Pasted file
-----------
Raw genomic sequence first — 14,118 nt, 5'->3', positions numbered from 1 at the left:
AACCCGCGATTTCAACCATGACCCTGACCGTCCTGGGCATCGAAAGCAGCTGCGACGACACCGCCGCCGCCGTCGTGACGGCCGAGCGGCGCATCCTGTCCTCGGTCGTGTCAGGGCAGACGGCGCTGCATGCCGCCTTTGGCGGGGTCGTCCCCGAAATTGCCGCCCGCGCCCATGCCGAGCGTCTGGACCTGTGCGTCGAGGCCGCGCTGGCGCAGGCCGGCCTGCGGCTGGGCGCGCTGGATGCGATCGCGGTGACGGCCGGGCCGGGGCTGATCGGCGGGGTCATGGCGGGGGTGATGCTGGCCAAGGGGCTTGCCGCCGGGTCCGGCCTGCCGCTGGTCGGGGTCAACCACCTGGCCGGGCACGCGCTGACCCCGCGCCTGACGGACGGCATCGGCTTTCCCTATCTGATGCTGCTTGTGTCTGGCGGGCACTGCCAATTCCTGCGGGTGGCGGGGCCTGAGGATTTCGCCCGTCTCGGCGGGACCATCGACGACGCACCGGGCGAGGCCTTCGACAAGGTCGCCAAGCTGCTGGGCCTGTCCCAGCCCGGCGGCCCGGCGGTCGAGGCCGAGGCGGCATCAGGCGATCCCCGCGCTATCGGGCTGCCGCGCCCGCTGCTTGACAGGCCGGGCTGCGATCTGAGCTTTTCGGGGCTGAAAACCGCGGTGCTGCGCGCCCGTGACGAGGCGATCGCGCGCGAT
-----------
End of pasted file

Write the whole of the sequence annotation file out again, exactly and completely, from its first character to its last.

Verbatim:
Raw genomic sequence first — 14,118 nt, 5'->3', positions numbered from 1 at the left:
AACCCGCGATTTCAACCATGACCCTGACCGTCCTGGGCATCGAAAGCAGCTGCGACGACACCGCCGCCGCCGTCGTGACGGCCGAGCGGCGCATCCTGTCCTCGGTCGTGTCAGGGCAGACGGCGCTGCATGCCGCCTTTGGCGGGGTCGTCCCCGAAATTGCCGCCCGCGCCCATGCCGAGCGTCTGGACCTGTGCGTCGAGGCCGCGCTGGCGCAGGCCGGCCTGCGGCTGGGCGCGCTGGATGCGATCGCGGTGACGGCCGGGCCGGGGCTGATCGGCGGGGTCATGGCGGGGGTGATGCTGGCCAAGGGGCTTGCCGCCGGGTCCGGCCTGCCGCTGGTCGGGGTCAACCACCTGGCCGGGCACGCGCTGACCCCGCGCCTGACGGACGGCATCGGCTTTCCCTATCTGATGCTGCTTGTGTCTGGCGGGCACTGCCAATTCCTGCGGGTGGCGGGGCCTGAGGATTTCGCCCGTCTCGGCGGGACCATCGACGACGCACCGGGCGAGGCCTTCGACAAGGTCGCCAAGCTGCTGGGCCTGTCCCAGCCCGGCGGCCCGGCGGTCGAGGCCGAGGCGGCATCAGGCGATCCCCGCGCTATCGGGCTGCCGCGCCCGCTGCTTGACAGGCCGGGCTGCGATCTGAGCTTTTCGGGGCTGAAAACCGCGGTGCTGCGCGCCCGTGACGAGGCGATCGCGCGCGAT